Like so many mid-sized cities, the intensity of discussion surrounding issues that affect urban life can often glow white-hot. When the city's flagship downtown library announced it had installed needle disposal bins in its washrooms (the original news story is here), it ignited a highly polarizing debate that continues to burn.
Other columnists have taken a stab at the issue, and letters to the editor have hit the paper with regularity since the story first broke. So from a darkened, hotel room in Calhoun, GA, I filed this early in the morning before we loaded the kids into the wondervan and continued our journey home. Even though I was hardly the only one talking about the issue, I couldn't resist the urge to dive in.
Library needle bins a necessary evilYour turn: Is the library's move a positive or a negative one? Why/why not? Is your part of the world experiencing anything similar?
Published Saturday, January 7, 2006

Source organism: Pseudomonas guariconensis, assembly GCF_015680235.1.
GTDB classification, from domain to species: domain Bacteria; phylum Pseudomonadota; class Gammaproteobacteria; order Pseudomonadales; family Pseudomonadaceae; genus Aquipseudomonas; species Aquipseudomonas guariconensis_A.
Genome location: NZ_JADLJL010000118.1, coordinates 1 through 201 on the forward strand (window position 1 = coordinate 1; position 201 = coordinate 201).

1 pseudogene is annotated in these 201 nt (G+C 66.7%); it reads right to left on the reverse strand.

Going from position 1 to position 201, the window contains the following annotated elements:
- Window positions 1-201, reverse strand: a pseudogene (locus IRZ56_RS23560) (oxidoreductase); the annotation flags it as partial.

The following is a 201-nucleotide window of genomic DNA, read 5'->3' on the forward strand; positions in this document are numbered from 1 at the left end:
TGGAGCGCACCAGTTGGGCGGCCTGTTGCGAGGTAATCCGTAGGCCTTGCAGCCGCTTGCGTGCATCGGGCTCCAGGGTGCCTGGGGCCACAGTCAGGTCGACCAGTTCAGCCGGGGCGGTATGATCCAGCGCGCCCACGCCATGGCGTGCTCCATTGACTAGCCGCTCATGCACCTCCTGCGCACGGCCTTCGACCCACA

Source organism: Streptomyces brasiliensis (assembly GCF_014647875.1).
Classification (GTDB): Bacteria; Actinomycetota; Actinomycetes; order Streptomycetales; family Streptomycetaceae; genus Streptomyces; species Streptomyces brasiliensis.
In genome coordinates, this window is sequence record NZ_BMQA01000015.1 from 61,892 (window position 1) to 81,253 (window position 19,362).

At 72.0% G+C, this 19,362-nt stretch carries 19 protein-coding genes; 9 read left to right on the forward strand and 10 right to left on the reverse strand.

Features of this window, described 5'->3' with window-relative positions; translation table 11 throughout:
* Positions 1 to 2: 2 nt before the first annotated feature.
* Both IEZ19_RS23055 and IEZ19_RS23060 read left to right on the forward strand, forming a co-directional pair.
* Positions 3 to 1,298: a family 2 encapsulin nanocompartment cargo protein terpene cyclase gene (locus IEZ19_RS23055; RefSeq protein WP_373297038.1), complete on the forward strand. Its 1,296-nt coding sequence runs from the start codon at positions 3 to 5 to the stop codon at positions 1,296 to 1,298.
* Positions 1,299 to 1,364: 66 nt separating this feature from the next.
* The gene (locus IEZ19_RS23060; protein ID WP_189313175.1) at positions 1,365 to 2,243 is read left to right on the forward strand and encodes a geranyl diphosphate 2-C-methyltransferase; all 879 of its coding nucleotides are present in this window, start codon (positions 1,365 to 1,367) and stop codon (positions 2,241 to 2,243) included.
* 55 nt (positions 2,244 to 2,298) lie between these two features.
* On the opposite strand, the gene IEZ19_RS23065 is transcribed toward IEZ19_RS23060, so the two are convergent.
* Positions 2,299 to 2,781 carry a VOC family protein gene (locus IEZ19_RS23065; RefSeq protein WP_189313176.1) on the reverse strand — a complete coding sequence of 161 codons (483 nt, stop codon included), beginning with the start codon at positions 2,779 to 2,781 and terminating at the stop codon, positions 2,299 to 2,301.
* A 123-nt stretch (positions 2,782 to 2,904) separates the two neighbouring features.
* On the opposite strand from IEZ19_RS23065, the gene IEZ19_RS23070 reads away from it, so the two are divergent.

The London Free Press
I’m disappointed in Londoners’ response to the Central Library’s installation of needle disposal bins in its washrooms.
Instead of calling the new additions “gross” and worrying that they would attract drug users, I expected them to praise library leadership for doing something about a problem that most of us would rather sweep under the rug.
I guess I was naive. It seems we’re still a little too conservative when it comes to accepting progressive means of dealing with difficult issues.
Reality is often a bitter pill to swallow, but swallow it we must. The downtown core is already home to illegal drug users. Whether we like it or not is pretty much irrelevant.
Instead of dumping on the library for trying to address an ugly reality of life in the new millennium, the malcontents might want to brainstorm a few other ideas to keep our city and its residents safer.
The library’s move this week should be seen as merely the first step in the right direction. Sure, it’s ugly. But necessity must trump esthetics.